I advance mathematical and computational social science. My research spans data science, machine learning, simulation, operations research, network science, and the development of new technologies for sociological data collection. I study complex non-linear social phenomena by developing new mathematical techniques, building agent-based simulation models, and applying machine learning of big data collected via new and custom mobile platforms. I use these methods in a wide range of domain interests, most recently to better understand hard to reach populations (e.g. people who inject drugs, sex workers), the co-evolution of social networks and individuals therein, and processes of behavioral epidemiology, addiction and recovery.
I also work on emerging social organization within digital wireless communication networks and the “Internet of Things”. In this area, I advance our understanding of how to optimally manage and allocate spectrum resources, and map the evolutionary trajectory of emerging social structures in wireless device societies. As it turns out, current spectrum co-use strategies used by cellphones have many similarities to the resource co-use strategies recorded in early (primitive) human and animal societies. I consider how radio spectrum co-use etiquette among cellphones can be profitably improved by incorporating quantitative data on resource co-use etiquette from contemporary human societies.
I am interested in working with undergraduate and graduate students who have some background and (more importantly) a strong desire to master computational, mathematical, and data analytic approaches to sociological science. An ideal candidate will be irreverent towards disciplinary boundaries and will be open to working in a team science environment. Ideally, the student's thesis or dissertation interests should align with the current topics of the REACH Lab, though this is not an exclusionary criterion. The REACH Lab foci include: addiction, social determinants of health and health disparities, network science and social science methodologies, and rural, Native American, or hard-to-reach populations.
Student who join the REACH Lab are immersed in “lab culture”—meaning that they will work as a team member on a range of projects, and often many different projects at the same time, and that students’ roles change through time as they gain experience and take on more responsibility. Throughout, multiple lab-wide weekly meetings serve as an unofficial additional course (or two), and lab members gain exposure to a range of projects, methodologies and theoretical ideas from each other and from an interdisciplinary group of post-docs (whose backgrounds range from anthropology to psychology, and computer science to mathematics). Throughout students are encouraged to take an aggressive role in contributing to the research outputs of the Lab. It is not uncommon for graduate students who have worked at the REACH Lab for 5 years to complete their PhD with 5-10 published papers, often as lead authors by their last year or two in the lab. In addition, all lab members contribute to grant writing and thus gain exposure to this critical aspect of current academic life.
I generally teach graduate and undergraduate courses on the modeling and simulation of social systems. The course teaches algorithmic thinking, agent-based modeling, and computer programming for social scientific research. It uses simulation to arrive at "generative" answers to sociological questions like: How and why did cooperation or altruism emerge in human societies? Do ideological distinctions extend to leisure activities because of meaningful differences, or is it just peer influence at play? How did the practice of Osotua giving emerge among the Maasai of Tanzania? Under what circumstances does hypercompetition arise between firms?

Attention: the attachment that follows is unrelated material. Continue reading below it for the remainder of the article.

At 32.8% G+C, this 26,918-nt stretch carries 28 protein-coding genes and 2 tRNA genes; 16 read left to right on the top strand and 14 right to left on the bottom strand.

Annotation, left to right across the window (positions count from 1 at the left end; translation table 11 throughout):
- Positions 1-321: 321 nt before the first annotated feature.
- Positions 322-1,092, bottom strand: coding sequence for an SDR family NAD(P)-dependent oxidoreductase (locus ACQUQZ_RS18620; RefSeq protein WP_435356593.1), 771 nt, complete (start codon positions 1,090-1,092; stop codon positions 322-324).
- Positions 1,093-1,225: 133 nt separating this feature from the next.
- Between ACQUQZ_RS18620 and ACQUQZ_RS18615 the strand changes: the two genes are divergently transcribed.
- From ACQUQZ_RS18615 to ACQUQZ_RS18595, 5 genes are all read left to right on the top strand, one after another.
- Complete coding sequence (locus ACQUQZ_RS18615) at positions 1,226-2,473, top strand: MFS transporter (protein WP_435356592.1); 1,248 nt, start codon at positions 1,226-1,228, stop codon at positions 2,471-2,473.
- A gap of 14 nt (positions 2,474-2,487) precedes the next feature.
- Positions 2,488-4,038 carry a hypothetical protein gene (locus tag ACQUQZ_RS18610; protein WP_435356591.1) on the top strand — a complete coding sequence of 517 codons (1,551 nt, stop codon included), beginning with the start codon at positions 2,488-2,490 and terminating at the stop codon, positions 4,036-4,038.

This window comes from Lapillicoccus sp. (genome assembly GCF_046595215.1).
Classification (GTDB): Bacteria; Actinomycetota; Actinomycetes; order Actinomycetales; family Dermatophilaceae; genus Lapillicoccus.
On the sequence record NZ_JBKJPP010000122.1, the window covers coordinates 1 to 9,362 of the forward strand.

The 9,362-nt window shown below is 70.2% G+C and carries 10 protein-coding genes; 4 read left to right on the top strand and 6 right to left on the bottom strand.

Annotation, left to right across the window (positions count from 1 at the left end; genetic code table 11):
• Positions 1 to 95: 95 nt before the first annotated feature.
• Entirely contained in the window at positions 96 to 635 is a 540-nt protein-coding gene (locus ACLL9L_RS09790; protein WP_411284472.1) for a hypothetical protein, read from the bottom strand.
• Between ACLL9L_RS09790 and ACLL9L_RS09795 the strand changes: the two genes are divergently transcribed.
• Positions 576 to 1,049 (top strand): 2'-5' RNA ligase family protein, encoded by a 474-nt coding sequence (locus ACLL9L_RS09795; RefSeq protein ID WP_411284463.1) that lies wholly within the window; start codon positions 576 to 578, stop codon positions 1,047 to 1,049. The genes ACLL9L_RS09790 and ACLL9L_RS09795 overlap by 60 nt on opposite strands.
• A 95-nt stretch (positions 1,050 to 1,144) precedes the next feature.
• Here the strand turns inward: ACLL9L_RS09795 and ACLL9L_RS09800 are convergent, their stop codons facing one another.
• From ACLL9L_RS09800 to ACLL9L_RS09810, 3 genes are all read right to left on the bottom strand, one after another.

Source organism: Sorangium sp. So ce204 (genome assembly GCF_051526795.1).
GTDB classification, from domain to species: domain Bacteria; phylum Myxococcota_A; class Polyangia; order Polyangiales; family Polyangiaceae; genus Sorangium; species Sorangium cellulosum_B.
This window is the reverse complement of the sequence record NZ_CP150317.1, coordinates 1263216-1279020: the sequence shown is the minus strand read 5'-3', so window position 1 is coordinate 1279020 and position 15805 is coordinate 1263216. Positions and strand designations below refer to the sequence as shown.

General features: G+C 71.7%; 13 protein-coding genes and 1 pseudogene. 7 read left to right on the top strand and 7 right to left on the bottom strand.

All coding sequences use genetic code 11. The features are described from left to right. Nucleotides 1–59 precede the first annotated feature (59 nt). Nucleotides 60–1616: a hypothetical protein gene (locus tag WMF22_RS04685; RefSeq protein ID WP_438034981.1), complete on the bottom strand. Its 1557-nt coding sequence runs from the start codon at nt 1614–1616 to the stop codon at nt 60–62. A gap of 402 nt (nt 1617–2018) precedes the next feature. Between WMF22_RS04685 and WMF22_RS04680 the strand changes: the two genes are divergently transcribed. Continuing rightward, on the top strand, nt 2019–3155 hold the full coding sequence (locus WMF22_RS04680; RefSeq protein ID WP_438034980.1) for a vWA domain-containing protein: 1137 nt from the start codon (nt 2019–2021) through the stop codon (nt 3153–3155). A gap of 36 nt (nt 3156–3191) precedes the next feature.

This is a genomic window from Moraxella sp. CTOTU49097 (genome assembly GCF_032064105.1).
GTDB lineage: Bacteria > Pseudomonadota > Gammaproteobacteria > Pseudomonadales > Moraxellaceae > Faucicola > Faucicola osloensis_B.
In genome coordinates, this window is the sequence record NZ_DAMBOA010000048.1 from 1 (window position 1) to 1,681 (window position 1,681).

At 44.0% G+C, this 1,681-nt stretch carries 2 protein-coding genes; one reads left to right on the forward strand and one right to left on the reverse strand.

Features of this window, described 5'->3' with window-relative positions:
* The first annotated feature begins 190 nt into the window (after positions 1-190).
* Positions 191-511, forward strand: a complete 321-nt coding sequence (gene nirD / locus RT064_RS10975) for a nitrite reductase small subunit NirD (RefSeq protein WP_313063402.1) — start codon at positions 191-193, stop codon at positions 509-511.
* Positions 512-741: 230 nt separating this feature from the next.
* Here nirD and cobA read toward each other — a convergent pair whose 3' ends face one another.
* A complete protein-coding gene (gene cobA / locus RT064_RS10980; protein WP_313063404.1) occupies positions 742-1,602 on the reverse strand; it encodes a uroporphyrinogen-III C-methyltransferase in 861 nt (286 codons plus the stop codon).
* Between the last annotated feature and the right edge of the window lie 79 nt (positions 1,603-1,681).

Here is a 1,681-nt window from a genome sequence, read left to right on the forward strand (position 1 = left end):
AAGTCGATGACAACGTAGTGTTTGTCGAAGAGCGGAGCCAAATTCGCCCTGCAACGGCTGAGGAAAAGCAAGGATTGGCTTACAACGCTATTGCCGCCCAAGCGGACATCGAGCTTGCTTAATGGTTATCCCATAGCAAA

Bilal Khan , Hsuan-Wei Lee, Ian Fellows, Kirk Dombrowski. One-step estimation of networked population size: Respondent-driven capture-recapture with anonymity, PLoS One, 2018.
Bilal Khan, Patrick Downey, Meredith Dank, and Kirk Dombrowski. A method for determining the size of the underground cash economy for commercial sex in seven U.S. cities, Handbook of the Economics of Prostitution, Pages 348-368, Published by Oxford University Press, Editors S. Cunningham and M. Shah, 2016.
2018 Bilal Khan, Hsuan-Wei Lee, Courtney Thrash, and Kirk Dombrowski, “Agency and Social Constraint among Victims of Domestic Minor Sex Trafficking: A Method for Measuring Free Will” Social Science Research.
2018 (forthcoming) Hsuan-Wei Lee, Miranda Melson, Jerreed Ivanich, Patrick Habecker, G. Robin Gauthier, Lisa Wexler, Bilal Khan, and Kirk Dombrowski. “Using Perceptual Tomography for Balance Clustering in Helping Networks of Alaska Natives”. PLoSOne (forthcoming)
2018 Anna Wisniewska, Mohammad Abu Shattal, Bilal Khan, Ala Al-Fuqaha, Kirk Dombrowski. Emergence of pecking order in social Cognitive Radio societies, INFOCOM (Workshop on SCAN: Advances in software-defined and context-aware cognitive networks).
Recent Grant Activity
“REU Site: Social Network Analysis for Solving Minority Health Disparities”. February 2018-January 2020. National Science Foundation 1757739
“Modeling Social Behavior via Dynamic Network Interaction” May 2016-April 2019.R01 GM118427 National Institutes of Health, General Medical Sciences.
“Applying Behavioral-Ecological Network Models to Enhance Distributed Spectrum Access in Cognitive Radio” August 2014-Dec 2018. National Science Foundation AST 1443985.
“Injection Risk Networks in Rural Puerto Rico” August 2014-July 2019. National Institutes of Health / National Institute of Drug Abuse R01 DA037117. NIDA Minority Supplement R01 DA037117-S1 -S2. “Competing Supplement: Injection Risk Networks in Rural Puerto Rico”. National Institutes of Health, National Institute on Drug Abuse R01 DA037117-S3.